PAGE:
Every Monday, I will be sharing with you posts from my favorite canine care author Nicole N S Mackie. She is the author of a great book entitled “Living in Harmony with Your Puppy”. She runs a website about canine care at www.shalvaholistics.com . Check it out! I really enjoyed reading her book, filled with wisdom and just the right information for every canine owner.
Stress can be almost anything that makes our puppies react to a physical, mental or emotional stimulus. What may seem just a small trivial situation to us, may be a very serious or fearful situation to our puppy.
With our fast, modern and urban lifestyles (which are no longer very dog freindly), puppies have had to learn to cope with life and situations that are not natural to them. Puppies can adapt quite well to the routines of our lifestyle, however what one puppy may cope with, another puppy may not and many puppies will not cope with a busy, fast lifestyle which may have adverse short term or long term consequences on his body.
Many people will understand what courses stress in their own lives but not many of us really see what may be causing stress in the lives of our puppies. The adrenal glands are responsible for the hormones caused by stress. The adrenal medulla produces adrenalin and noradrenalin which is released if your puppy is stressed.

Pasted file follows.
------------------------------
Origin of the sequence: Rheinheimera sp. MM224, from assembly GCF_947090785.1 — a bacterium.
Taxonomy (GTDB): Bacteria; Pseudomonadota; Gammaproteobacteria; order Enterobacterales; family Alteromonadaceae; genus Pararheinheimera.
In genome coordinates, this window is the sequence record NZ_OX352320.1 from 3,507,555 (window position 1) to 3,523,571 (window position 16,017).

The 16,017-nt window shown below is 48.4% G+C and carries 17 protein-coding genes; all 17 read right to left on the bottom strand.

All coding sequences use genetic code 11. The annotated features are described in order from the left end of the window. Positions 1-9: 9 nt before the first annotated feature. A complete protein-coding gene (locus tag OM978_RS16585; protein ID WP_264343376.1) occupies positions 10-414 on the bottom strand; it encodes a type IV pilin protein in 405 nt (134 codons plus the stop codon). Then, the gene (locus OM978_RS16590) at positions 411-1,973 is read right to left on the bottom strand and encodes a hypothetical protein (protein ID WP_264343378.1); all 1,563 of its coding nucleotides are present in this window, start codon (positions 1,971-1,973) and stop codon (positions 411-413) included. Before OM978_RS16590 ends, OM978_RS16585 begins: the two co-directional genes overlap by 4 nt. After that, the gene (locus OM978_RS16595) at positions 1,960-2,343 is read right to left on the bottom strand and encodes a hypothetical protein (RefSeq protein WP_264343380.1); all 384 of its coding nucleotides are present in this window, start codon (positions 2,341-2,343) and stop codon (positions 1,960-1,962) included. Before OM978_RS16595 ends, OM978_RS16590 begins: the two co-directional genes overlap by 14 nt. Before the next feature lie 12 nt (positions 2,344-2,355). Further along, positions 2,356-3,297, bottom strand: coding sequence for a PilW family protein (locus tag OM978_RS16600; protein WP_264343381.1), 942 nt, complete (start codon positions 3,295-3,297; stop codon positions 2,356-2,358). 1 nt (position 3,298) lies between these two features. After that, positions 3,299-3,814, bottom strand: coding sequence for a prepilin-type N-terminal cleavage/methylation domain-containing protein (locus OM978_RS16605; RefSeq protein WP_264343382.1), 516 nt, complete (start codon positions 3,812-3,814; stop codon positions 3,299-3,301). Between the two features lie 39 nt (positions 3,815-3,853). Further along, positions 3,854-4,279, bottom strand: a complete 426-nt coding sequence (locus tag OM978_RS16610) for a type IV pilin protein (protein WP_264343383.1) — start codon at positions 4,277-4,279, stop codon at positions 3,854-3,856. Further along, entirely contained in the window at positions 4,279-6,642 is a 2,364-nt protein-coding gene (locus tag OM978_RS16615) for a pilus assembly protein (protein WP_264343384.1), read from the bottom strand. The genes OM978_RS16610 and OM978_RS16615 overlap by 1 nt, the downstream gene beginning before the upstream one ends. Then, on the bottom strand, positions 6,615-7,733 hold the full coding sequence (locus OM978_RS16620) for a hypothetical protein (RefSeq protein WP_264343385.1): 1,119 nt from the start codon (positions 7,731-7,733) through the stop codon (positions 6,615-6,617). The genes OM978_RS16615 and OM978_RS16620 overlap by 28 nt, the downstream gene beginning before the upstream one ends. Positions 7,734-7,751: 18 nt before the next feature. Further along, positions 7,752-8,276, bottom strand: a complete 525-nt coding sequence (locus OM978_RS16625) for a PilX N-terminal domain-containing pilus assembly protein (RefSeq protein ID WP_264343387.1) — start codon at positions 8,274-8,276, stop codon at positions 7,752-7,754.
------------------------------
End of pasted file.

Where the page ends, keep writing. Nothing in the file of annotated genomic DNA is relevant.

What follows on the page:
Short term stress places the puppies body into a state of ‘fight or flight’ placing the puppy into a heightened state of Anxiety, fear and awareness. Longer term stress causes the adrenal cortex to release the hormone cortisol, which when released over a long period of time, takes it toll on the puppies physical body and emotions which may cause the puppies body to react in many ways.
Symptoms of Stress:
Unbalanced blood sugar levels
Weight gain or weight loss
Increased risk of diseases ending with ‘it is’ such as pancratitis, colitis
Infections, joint pain, headaches
Using a lot of calming signals, body language
Red eyes, whites of eyes showing, weeping eyes, dilated pupils
Fear of people, cowering
Fear of other dogs or animals
Biting or Chewing a lot, ankle biting
Jumping up or pulling at peoples clothes
Digging or scratching at things
Bullying or possessiveness
Growling, grumpy, depressed
Wanting to play continuously
Cannot settle or sleep
More than usual amount of hair fulling out, Alopecia
Pulling hard on lead
Wont take treats
Dry, brittle or greasy coat
Hiding or using barriers or escape routs to get away
Jerky movements, pacing or quick-stepping
Drinking more than usual
Cannot think or learn properly
Urinating or defecating more than usual
High pulse rate, fast heart rate
Rapid breathing, fast panting
Hyperactive as more glucose is released into muscles
Digestive system effected, dihorrea
Poor problem solving ability